24AB3 1 24AB3 Mr. Fredrick Period 2 5 October 2016 The Rights of a Sponge Science clashes with faith.Immediately, there is an issue that strikes at society,that their ancestors were apes, through the concepts of Darwinism and evolution.That idea is not even considered as a possibility to the conservative town of Hillsboro.Until Bert Cates is incriminated for illegally teaching the ideology of evolution in class.Drummond defends Cates and dares to challenge a religious crowd with the privilege of thought and authenticity. As the religious crowd finds the idea of evolution absurd, a student from the class, Howard, admits, “I'm not sure. I gotta think it over (Lawrence and Lee 48)”.Drummond eventually brings a Bible and begins demanding multiple questions of the scriptures to the prosecutor, Brady, such as how “Joshua made the sun stand still (57)” with consistent responses from Brady claiming, “The bible satisfies me, it is enough (58)”.It is within this moment, that the people of Hillsboro begin questioning some of the events in the Bible, some that even the proclaimed “expert” in Holy Scripture cannot even explain. As the court case progresses, the amount of supporters for Drummond has increased significantly.The idea of Darwinism becomes more realistic and plausible to the congregation as Drummond proclaims that “[Mr.Cates] wishes to be accorded the same privilege as a sponge! (60)”.Claiming that a human should be inclined to the same freedoms as an assumed lowlife animal, the freedom of thought.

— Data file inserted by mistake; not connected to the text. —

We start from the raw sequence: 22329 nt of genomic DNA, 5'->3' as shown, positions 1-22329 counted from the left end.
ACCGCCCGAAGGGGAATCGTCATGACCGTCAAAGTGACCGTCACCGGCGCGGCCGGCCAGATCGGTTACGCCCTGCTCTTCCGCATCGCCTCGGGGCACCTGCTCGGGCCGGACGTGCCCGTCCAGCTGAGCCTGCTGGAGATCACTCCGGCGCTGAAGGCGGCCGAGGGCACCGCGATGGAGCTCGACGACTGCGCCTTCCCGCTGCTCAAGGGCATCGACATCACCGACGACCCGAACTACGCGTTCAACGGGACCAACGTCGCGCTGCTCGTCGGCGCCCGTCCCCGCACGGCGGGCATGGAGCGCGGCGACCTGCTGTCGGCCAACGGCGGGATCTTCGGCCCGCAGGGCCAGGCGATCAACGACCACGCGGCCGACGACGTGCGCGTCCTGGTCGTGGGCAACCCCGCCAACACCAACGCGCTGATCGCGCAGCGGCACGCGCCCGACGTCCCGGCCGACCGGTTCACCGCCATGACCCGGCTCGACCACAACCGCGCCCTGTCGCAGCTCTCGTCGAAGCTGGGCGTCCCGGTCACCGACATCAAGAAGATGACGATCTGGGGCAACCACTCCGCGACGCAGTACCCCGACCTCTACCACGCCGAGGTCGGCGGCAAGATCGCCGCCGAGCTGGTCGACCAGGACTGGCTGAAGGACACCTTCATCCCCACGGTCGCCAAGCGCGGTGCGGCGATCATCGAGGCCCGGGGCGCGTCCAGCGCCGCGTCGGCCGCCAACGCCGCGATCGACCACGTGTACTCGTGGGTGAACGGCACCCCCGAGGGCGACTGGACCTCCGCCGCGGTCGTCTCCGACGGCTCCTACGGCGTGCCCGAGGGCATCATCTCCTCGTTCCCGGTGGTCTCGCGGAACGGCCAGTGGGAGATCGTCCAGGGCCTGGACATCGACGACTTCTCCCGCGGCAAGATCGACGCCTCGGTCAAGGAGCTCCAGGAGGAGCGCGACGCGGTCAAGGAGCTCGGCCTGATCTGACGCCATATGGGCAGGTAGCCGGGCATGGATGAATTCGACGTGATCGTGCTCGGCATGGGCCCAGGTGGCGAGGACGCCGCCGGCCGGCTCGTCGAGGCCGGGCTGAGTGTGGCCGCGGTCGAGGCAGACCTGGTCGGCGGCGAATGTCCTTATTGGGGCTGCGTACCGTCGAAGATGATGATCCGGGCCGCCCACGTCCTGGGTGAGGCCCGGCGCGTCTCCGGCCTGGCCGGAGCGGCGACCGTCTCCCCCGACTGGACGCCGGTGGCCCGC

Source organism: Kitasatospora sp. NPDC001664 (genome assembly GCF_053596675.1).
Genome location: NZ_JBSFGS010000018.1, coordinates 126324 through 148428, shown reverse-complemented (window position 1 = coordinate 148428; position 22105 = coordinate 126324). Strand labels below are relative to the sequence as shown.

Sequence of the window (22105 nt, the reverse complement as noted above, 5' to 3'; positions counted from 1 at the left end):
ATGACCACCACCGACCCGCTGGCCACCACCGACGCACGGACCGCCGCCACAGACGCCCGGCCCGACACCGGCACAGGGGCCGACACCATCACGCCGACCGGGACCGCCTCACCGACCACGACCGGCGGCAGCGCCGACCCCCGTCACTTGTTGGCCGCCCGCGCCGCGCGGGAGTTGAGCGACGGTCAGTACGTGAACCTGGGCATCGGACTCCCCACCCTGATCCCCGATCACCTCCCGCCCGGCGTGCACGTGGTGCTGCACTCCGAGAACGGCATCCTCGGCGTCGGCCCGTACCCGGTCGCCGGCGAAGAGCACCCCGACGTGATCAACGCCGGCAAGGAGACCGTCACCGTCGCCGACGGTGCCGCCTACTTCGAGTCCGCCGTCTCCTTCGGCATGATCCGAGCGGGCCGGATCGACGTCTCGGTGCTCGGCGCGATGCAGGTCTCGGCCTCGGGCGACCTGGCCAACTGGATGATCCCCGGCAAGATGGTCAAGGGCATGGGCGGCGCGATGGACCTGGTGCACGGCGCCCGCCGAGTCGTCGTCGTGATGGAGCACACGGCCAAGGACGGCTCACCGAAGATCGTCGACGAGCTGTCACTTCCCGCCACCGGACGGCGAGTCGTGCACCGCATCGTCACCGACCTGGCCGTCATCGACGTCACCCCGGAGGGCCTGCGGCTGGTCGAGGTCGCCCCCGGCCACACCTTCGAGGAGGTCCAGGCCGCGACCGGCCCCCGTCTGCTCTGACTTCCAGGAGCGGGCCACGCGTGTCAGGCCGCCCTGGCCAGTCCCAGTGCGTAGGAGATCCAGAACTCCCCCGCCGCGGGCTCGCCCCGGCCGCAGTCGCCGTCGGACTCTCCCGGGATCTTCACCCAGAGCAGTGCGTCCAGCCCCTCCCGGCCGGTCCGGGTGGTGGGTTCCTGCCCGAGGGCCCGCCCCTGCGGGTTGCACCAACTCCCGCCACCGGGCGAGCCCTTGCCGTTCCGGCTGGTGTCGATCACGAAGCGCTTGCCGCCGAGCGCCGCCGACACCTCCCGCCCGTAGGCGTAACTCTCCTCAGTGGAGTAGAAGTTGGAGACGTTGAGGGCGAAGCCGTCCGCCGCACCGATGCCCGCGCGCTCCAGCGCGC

24AB3 2 People began to start to think and search for truth within the holy scriptures of the Bible.Though evolution was not widely accepted during the time thatInherit the Windtakes place, the court case would open the eyes to the civilians of Hillsboro and the world forever.Many people would claim the same as Rachel that “I don’t want to think that men come from apes, and monkeys. But I think that’s beside the point (76)”.The community would no longer have the same devotion to their church. Works Cited Lawrence, Jerome, and Robert E. Lee.Inherit the Wind.New York: Random House, 1955. Print. “BRADY.On what grounds?It is possible that something is holy to the celebrated agnostic?
24AB3 3 DRUMMOND.Yes!(His voice drops, intensely.)The individual human mind.In a child’s power to master the multiplication table there is more sanctity than in all your shouted “Amens!” “Holy, Holies!”and “Hosannahs!”An idea is a greater monument than a cathedral.And the advance of man’s knowledge is more of a miracle than any sticks turned to snakes, or the parting of waters!But are we now to halt the march of progress because Mr. Brady frightens us with fable?(Crossing to the jury, reasonably.) Gentlemen, progress have never been a bargain. You’ve got to pay for it.Sometimes I think there’s a man behind a counter who says, “All right, you can have a telephone; but you’ll have to give up privacy, the charm of distance.Madam, you may vote; but at a price; you lose the right to retreat behind a powder-puff or a petticoat.
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